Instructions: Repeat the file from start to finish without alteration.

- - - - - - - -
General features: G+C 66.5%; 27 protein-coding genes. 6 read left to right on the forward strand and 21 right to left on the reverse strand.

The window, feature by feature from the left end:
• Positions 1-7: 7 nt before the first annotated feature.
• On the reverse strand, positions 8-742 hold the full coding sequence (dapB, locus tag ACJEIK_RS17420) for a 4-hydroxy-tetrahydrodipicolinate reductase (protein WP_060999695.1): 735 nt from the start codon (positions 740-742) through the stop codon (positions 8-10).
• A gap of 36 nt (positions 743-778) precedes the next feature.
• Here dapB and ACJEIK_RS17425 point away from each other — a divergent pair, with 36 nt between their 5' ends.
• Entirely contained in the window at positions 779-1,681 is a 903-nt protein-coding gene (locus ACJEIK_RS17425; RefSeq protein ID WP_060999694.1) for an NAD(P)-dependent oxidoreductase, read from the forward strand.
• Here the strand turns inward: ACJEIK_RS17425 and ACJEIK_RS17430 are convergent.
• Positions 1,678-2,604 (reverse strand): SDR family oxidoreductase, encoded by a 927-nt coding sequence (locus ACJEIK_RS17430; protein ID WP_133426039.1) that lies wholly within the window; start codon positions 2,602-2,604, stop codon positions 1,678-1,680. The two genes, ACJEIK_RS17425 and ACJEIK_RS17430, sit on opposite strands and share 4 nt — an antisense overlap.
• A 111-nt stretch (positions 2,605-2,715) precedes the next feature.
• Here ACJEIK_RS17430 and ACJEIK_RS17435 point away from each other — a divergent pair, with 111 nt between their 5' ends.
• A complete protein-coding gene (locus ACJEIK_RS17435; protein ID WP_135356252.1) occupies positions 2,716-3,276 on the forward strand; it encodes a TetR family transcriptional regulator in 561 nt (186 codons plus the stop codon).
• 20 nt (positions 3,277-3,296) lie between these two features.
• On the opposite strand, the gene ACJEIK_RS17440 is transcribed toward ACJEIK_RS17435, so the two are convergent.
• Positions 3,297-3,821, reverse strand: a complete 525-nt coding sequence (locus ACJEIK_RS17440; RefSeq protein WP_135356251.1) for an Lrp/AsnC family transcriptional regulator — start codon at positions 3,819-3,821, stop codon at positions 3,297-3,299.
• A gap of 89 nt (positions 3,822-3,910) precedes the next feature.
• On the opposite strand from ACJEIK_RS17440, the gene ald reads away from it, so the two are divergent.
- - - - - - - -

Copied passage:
General features: G+C 66.5%; 27 protein-coding genes. 6 read left to right on the forward strand and 21 right to left on the reverse strand.

The window, feature by feature from the left end:
• Positions 1-7: 7 nt before the first annotated feature.
• On the reverse strand, positions 8-742 hold the full coding sequence (dapB, locus tag ACJEIK_RS17420) for a 4-hydroxy-tetrahydrodipicolinate reductase (protein WP_060999695.1): 735 nt from the start codon (positions 740-742) through the stop codon (positions 8-10).
• A gap of 36 nt (positions 743-778) precedes the next feature.
• Here dapB and ACJEIK_RS17425 point away from each other — a divergent pair, with 36 nt between their 5' ends.
• Entirely contained in the window at positions 779-1,681 is a 903-nt protein-coding gene (locus ACJEIK_RS17425; RefSeq protein ID WP_060999694.1) for an NAD(P)-dependent oxidoreductase, read from the forward strand.
• Here the strand turns inward: ACJEIK_RS17425 and ACJEIK_RS17430 are convergent.
• Positions 1,678-2,604 (reverse strand): SDR family oxidoreductase, encoded by a 927-nt coding sequence (locus ACJEIK_RS17430; protein ID WP_133426039.1) that lies wholly within the window; start codon positions 2,602-2,604, stop codon positions 1,678-1,680. The two genes, ACJEIK_RS17425 and ACJEIK_RS17430, sit on opposite strands and share 4 nt — an antisense overlap.
• A 111-nt stretch (positions 2,605-2,715) precedes the next feature.
• Here ACJEIK_RS17430 and ACJEIK_RS17435 point away from each other — a divergent pair, with 111 nt between their 5' ends.
• A complete protein-coding gene (locus ACJEIK_RS17435; protein ID WP_135356252.1) occupies positions 2,716-3,276 on the forward strand; it encodes a TetR family transcriptional regulator in 561 nt (186 codons plus the stop codon).
• 20 nt (positions 3,277-3,296) lie between these two features.
• On the opposite strand, the gene ACJEIK_RS17440 is transcribed toward ACJEIK_RS17435, so the two are convergent.
• Positions 3,297-3,821, reverse strand: a complete 525-nt coding sequence (locus ACJEIK_RS17440; RefSeq protein WP_135356251.1) for an Lrp/AsnC family transcriptional regulator — start codon at positions 3,819-3,821, stop codon at positions 3,297-3,299.
• A gap of 89 nt (positions 3,822-3,910) precedes the next feature.
• On the opposite strand from ACJEIK_RS17440, the gene ald reads away from it, so the two are divergent.